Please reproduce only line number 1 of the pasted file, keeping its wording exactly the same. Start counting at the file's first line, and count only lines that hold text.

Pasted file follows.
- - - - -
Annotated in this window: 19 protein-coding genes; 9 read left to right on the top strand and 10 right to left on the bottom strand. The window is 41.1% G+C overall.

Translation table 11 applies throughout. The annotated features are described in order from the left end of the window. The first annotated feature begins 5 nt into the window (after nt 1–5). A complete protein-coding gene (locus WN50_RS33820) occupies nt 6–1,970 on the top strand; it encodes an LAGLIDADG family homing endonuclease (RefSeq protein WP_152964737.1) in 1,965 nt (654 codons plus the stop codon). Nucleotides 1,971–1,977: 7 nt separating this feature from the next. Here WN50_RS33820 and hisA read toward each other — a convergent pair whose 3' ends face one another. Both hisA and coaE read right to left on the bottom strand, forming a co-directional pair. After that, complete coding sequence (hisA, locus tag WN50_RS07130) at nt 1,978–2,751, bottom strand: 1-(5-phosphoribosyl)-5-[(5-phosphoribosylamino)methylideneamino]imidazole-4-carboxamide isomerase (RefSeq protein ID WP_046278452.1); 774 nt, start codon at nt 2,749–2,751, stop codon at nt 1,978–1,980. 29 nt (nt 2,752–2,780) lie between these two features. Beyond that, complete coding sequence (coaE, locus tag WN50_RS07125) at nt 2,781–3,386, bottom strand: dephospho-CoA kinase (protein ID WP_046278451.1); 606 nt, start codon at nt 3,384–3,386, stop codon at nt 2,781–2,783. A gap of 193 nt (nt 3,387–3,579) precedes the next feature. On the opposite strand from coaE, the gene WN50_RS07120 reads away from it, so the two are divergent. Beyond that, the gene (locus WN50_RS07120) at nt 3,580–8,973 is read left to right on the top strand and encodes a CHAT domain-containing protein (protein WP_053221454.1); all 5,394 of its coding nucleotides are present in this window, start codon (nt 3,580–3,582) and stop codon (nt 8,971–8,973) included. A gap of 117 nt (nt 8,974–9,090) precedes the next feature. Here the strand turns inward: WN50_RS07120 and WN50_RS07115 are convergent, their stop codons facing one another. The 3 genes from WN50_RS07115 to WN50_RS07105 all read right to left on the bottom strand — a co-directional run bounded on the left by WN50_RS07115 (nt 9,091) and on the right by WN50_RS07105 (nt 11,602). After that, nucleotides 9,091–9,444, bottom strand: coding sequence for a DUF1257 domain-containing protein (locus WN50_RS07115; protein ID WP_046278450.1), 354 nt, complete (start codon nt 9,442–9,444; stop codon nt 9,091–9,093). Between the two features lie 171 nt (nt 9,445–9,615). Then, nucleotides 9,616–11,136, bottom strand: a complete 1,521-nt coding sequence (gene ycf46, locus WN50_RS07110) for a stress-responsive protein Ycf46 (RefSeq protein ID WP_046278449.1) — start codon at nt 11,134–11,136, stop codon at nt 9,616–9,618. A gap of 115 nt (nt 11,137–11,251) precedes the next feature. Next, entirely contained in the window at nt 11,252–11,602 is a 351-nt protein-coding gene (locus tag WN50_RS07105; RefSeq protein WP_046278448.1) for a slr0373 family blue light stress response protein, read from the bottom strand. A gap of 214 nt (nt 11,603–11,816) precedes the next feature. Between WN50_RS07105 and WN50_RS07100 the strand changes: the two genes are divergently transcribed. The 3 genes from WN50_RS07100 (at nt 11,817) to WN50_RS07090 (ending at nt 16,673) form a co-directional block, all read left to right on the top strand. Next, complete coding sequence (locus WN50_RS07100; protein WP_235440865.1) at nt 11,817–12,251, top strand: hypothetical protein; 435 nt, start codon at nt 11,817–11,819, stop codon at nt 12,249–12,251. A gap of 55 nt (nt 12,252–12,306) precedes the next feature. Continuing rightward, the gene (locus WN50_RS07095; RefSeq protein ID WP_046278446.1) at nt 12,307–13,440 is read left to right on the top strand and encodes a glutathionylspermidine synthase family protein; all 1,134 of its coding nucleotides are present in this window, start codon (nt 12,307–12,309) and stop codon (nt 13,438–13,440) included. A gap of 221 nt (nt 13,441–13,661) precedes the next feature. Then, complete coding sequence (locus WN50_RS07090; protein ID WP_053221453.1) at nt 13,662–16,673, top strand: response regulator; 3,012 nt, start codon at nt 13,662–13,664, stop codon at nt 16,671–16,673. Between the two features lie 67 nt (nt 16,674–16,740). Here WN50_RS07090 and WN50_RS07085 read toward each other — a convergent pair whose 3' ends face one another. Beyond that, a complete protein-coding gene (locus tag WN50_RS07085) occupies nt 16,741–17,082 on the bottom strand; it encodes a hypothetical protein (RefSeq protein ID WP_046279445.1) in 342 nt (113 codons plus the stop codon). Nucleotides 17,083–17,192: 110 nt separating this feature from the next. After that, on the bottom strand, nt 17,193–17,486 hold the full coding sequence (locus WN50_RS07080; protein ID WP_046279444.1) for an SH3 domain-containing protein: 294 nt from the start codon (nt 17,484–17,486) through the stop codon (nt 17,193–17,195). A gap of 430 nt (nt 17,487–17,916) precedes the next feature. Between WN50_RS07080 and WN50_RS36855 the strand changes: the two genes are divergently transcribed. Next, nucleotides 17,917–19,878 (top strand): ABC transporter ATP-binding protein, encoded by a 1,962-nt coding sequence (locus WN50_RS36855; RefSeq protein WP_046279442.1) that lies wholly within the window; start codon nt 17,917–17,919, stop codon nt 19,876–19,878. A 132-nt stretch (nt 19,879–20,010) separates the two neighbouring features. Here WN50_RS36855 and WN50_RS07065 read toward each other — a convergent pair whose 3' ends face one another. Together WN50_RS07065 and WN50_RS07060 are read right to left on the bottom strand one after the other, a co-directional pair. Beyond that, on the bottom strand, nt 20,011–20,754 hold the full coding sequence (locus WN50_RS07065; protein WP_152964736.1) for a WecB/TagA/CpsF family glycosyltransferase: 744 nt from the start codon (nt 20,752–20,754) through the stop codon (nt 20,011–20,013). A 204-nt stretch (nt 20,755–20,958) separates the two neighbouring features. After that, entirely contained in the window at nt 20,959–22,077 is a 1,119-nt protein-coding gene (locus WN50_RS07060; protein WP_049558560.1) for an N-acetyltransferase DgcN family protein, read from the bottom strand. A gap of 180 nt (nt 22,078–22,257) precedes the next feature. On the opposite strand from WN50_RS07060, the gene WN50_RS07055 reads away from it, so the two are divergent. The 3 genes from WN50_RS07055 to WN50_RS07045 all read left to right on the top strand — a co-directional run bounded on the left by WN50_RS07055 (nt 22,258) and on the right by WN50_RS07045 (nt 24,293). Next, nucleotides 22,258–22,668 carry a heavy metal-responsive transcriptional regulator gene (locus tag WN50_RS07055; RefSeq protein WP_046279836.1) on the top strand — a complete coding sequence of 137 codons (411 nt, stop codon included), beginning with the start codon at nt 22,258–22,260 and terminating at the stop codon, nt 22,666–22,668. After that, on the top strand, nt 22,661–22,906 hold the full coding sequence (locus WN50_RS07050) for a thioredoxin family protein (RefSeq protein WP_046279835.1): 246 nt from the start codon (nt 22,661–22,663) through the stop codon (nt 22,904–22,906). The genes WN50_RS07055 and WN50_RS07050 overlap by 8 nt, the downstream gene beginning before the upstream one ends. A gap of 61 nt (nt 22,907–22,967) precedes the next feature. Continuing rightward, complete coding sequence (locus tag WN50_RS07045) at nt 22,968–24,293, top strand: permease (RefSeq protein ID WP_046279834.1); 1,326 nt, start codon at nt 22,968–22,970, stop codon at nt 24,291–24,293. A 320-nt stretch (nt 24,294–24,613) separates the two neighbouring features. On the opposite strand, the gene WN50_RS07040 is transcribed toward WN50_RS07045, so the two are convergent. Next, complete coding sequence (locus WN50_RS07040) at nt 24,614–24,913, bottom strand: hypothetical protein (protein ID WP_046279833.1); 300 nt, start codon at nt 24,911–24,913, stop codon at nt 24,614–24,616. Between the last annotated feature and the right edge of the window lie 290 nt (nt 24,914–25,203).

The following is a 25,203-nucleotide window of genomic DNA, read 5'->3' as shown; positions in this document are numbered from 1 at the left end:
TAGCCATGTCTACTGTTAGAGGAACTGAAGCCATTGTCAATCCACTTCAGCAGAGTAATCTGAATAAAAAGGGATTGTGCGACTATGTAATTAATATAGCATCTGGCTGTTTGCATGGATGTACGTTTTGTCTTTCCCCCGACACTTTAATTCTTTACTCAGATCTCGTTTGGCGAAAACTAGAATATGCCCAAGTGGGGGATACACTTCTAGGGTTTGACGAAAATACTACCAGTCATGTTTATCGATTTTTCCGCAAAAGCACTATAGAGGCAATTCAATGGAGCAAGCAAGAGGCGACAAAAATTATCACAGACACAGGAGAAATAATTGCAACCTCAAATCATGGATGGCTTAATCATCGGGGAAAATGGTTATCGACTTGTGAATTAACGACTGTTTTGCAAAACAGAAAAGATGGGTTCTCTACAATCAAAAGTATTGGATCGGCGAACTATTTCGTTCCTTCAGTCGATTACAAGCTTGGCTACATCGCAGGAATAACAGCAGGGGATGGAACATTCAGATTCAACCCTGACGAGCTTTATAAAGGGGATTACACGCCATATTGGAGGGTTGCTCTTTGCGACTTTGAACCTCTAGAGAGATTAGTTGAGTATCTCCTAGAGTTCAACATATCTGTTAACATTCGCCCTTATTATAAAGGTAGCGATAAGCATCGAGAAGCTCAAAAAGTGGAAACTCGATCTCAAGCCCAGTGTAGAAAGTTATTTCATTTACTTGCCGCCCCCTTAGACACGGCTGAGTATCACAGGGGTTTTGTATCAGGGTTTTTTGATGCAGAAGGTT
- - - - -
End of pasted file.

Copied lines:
Annotated in this window: 19 protein-coding genes; 9 read left to right on the top strand and 10 right to left on the bottom strand. The window is 41.1% G+C overall.